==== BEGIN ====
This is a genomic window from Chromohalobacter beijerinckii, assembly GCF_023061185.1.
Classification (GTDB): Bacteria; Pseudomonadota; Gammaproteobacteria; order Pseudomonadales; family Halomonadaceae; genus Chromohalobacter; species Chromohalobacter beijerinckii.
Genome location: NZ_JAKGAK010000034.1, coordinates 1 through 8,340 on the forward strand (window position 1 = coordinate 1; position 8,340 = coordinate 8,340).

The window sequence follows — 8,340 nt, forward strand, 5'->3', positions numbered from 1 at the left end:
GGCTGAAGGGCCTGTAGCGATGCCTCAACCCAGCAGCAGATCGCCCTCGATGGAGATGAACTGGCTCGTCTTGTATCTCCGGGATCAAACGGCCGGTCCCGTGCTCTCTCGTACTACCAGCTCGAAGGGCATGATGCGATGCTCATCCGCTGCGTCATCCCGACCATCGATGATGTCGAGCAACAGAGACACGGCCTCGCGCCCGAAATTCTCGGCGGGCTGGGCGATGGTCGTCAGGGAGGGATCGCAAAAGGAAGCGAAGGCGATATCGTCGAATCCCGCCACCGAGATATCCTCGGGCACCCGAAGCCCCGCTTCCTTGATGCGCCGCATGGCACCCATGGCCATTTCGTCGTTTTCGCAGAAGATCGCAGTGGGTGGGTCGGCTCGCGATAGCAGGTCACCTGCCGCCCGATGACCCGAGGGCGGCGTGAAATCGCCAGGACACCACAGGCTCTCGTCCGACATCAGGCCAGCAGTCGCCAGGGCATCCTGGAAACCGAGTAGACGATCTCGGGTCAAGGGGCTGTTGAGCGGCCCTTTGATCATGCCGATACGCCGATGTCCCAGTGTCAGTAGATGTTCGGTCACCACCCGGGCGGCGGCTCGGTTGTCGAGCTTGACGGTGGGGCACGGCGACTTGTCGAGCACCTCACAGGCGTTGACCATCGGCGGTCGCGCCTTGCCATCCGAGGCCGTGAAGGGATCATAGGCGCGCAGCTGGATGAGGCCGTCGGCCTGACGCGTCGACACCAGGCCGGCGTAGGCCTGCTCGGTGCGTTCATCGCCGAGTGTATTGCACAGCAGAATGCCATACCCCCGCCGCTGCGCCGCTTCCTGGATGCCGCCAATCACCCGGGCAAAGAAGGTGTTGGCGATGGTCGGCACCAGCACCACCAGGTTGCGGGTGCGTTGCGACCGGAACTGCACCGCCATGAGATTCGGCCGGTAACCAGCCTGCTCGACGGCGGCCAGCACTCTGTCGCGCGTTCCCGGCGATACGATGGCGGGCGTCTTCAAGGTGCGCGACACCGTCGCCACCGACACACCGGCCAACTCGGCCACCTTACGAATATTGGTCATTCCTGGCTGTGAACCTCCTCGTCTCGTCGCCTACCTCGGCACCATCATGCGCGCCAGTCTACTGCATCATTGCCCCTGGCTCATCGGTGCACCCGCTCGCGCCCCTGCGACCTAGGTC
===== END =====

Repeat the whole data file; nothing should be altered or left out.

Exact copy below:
This is a genomic window from Chromohalobacter beijerinckii, assembly GCF_023061185.1.
Classification (GTDB): Bacteria; Pseudomonadota; Gammaproteobacteria; order Pseudomonadales; family Halomonadaceae; genus Chromohalobacter; species Chromohalobacter beijerinckii.
Genome location: NZ_JAKGAK010000034.1, coordinates 1 through 8,340 on the forward strand (window position 1 = coordinate 1; position 8,340 = coordinate 8,340).

The window sequence follows — 8,340 nt, forward strand, 5'->3', positions numbered from 1 at the left end:
GGCTGAAGGGCCTGTAGCGATGCCTCAACCCAGCAGCAGATCGCCCTCGATGGAGATGAACTGGCTCGTCTTGTATCTCCGGGATCAAACGGCCGGTCCCGTGCTCTCTCGTACTACCAGCTCGAAGGGCATGATGCGATGCTCATCCGCTGCGTCATCCCGACCATCGATGATGTCGAGCAACAGAGACACGGCCTCGCGCCCGAAATTCTCGGCGGGCTGGGCGATGGTCGTCAGGGAGGGATCGCAAAAGGAAGCGAAGGCGATATCGTCGAATCCCGCCACCGAGATATCCTCGGGCACCCGAAGCCCCGCTTCCTTGATGCGCCGCATGGCACCCATGGCCATTTCGTCGTTTTCGCAGAAGATCGCAGTGGGTGGGTCGGCTCGCGATAGCAGGTCACCTGCCGCCCGATGACCCGAGGGCGGCGTGAAATCGCCAGGACACCACAGGCTCTCGTCCGACATCAGGCCAGCAGTCGCCAGGGCATCCTGGAAACCGAGTAGACGATCTCGGGTCAAGGGGCTGTTGAGCGGCCCTTTGATCATGCCGATACGCCGATGTCCCAGTGTCAGTAGATGTTCGGTCACCACCCGGGCGGCGGCTCGGTTGTCGAGCTTGACGGTGGGGCACGGCGACTTGTCGAGCACCTCACAGGCGTTGACCATCGGCGGTCGCGCCTTGCCATCCGAGGCCGTGAAGGGATCATAGGCGCGCAGCTGGATGAGGCCGTCGGCCTGACGCGTCGACACCAGGCCGGCGTAGGCCTGCTCGGTGCGTTCATCGCCGAGTGTATTGCACAGCAGAATGCCATACCCCCGCCGCTGCGCCGCTTCCTGGATGCCGCCAATCACCCGGGCAAAGAAGGTGTTGGCGATGGTCGGCACCAGCACCACCAGGTTGCGGGTGCGTTGCGACCGGAACTGCACCGCCATGAGATTCGGCCGGTAACCAGCCTGCTCGACGGCGGCCAGCACTCTGTCGCGCGTTCCCGGCGATACGATGGCGGGCGTCTTCAAGGTGCGCGACACCGTCGCCACCGACACACCGGCCAACTCGGCCACCTTACGAATATTGGTCATTCCTGGCTGTGAACCTCCTCGTCTCGTCGCCTACCTCGGCACCATCATGCGCGCCAGTCTACTGCATCATTGCCCCTGGCTCATCGGTGCACCCGCTCGCGCCCCTGCGACCTAGGTC